Look at the lighted remains of an old synagogue. Photo: KW.

Pretty tipsy we made our way back to the hotel, past many Roman ruins, a cathedral, and a few medieval ruins, which we are saving for tomorrow. Enough vermouth in your stomach helps against even the greatest interest in Roman culture. Plus, we’ve travelled 1,200 km in two days and traversed numerous climate zones, a good excuse to call it a day.

The archaeological museum. Photo: KW.

Tuesday, March 21, 2017

Our first destination in the (relatively) early morning brings us to the archaeological museum, a definite highlight. 

Compilation of all excavation finds from the theatre of Tarragona. Photo: KW.

A friendly museum attendant invites us to see a 10-minute film about the Roman Tarragona. She especially puts it on for us – and in English on top of things. Of course we think that a very good idea, until we realize that the advertised film consists of a staged dialogue between Hadrian and a potential pen friend. Imagine the sorry effort as a mash-up of Marguerite Yourcenar and Hollywood with a pinch of children’s programme. 

One of the exhibition highlights: A lamp base in the shape of a little slave with Negroid features from the 2nd century AD. Found in the harbour area of Tarragona. Photo: KW.

We don’t come up with a good excuse to leave the cinema early. So we endure the film and learn that Hadrian visited the city once, that it’s a city of eternal spring, and that it used to be the capital of Hispania Tarragonensis. At least that’s more than the “Lonely Planet” travel guide offers. Since historical background information apparently is not on the list of expectations that the average buyer brings to his travel guide.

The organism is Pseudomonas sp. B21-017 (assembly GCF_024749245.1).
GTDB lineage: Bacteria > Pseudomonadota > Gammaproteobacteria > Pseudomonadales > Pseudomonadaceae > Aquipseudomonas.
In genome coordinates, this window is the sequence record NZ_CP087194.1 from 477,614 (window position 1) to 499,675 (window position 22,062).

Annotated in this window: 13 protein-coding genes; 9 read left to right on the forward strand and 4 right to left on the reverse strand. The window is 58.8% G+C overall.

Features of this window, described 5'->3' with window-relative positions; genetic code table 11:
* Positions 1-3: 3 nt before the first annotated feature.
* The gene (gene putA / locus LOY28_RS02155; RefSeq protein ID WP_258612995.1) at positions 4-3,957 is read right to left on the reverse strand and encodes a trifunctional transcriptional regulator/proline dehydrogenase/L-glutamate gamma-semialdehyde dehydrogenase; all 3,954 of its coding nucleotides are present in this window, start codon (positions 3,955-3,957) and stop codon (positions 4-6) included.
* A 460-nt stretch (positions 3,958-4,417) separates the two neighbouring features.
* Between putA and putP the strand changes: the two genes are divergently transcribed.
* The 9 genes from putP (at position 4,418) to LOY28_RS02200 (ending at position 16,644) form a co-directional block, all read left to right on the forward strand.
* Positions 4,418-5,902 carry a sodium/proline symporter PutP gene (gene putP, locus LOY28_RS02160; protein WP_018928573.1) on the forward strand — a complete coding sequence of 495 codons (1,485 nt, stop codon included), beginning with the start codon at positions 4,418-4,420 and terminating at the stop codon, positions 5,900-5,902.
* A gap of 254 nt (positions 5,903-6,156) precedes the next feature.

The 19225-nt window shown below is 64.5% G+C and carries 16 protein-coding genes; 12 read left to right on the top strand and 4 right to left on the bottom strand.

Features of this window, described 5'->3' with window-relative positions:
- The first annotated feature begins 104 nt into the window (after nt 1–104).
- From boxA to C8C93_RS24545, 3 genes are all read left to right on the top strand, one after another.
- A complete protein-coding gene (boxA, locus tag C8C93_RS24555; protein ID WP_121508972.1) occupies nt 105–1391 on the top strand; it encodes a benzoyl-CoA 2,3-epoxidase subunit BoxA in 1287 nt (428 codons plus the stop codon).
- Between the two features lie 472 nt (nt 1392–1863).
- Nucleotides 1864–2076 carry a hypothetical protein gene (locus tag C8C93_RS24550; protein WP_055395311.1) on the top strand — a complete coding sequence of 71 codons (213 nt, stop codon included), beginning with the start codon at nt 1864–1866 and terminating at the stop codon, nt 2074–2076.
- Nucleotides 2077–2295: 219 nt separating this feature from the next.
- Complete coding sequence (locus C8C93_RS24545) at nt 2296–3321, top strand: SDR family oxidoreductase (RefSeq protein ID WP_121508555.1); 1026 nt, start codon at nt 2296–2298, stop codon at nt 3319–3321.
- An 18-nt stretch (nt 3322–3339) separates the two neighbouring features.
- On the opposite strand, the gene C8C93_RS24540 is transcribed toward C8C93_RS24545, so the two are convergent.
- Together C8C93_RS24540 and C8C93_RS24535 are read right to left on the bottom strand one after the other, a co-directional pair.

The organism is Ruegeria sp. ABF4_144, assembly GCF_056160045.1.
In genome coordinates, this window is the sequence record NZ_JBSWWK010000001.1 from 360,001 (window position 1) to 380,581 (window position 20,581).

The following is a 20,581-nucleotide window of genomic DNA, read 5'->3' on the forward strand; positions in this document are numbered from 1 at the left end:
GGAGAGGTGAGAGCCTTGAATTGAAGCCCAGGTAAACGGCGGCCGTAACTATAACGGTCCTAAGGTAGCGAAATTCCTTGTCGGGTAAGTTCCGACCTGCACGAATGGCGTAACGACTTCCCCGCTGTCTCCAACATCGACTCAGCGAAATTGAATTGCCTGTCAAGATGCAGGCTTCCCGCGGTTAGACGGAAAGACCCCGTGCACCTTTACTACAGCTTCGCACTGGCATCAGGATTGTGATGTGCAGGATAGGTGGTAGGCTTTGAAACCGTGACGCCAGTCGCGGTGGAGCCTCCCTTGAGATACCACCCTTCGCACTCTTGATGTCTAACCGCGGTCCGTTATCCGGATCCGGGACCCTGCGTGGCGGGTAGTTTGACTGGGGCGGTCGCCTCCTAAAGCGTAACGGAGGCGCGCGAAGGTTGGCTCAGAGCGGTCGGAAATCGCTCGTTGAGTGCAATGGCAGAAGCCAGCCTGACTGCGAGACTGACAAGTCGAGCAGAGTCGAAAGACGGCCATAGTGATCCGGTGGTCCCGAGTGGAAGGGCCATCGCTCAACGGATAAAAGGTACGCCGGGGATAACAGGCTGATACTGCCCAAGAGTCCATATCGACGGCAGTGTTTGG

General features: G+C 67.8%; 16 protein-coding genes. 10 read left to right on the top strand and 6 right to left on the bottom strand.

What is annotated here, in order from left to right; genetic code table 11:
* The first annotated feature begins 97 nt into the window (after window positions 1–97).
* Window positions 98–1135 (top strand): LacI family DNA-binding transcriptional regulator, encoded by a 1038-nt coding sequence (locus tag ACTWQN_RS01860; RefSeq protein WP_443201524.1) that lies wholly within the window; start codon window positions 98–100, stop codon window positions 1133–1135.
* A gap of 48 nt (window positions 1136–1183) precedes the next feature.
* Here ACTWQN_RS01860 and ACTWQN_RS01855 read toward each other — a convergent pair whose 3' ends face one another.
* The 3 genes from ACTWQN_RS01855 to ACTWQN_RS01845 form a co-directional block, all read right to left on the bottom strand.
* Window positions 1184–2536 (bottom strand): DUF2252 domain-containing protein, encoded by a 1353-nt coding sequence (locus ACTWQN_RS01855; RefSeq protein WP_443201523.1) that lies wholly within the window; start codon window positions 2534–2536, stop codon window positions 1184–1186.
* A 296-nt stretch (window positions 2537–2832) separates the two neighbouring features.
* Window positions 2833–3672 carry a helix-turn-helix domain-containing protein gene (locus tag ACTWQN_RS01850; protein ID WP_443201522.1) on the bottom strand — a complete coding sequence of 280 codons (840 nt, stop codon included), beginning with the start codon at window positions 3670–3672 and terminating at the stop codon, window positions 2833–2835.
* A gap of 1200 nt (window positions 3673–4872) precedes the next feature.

A look at the comprehensive coin exhibition. Photo: KW.

In the basement of the museum we discover a comprehensive coin exhibition, and a good one on top of that! We’re thrilled. With huge magnifications and detailed texts! What an appreciation of numismatics!

A coin exhibition without coins. That’s one way to go. Photo: KW.

The only flaw: The coins have been removed from all four show cases for no obvious reason. Anyway, what matters is the good intention!

A delicate mosaic with a representation of Medusa. Photo: KW.

The remaining three floors house many surprisingly good mosaics.

A mosaic with a great number of different marine animals. Photo: KW.

Big favourite of all classes is a mosaic with a great number of different marine animals, which are identified with enthusiasm especially by the younger pupils. 

An ancient savings box. Photo: KW.

We declare an oil lamp, which has been repurposed into a savings box by adding a slot, our favourite numismatic object. Archaeologists even found countless sesterces in it.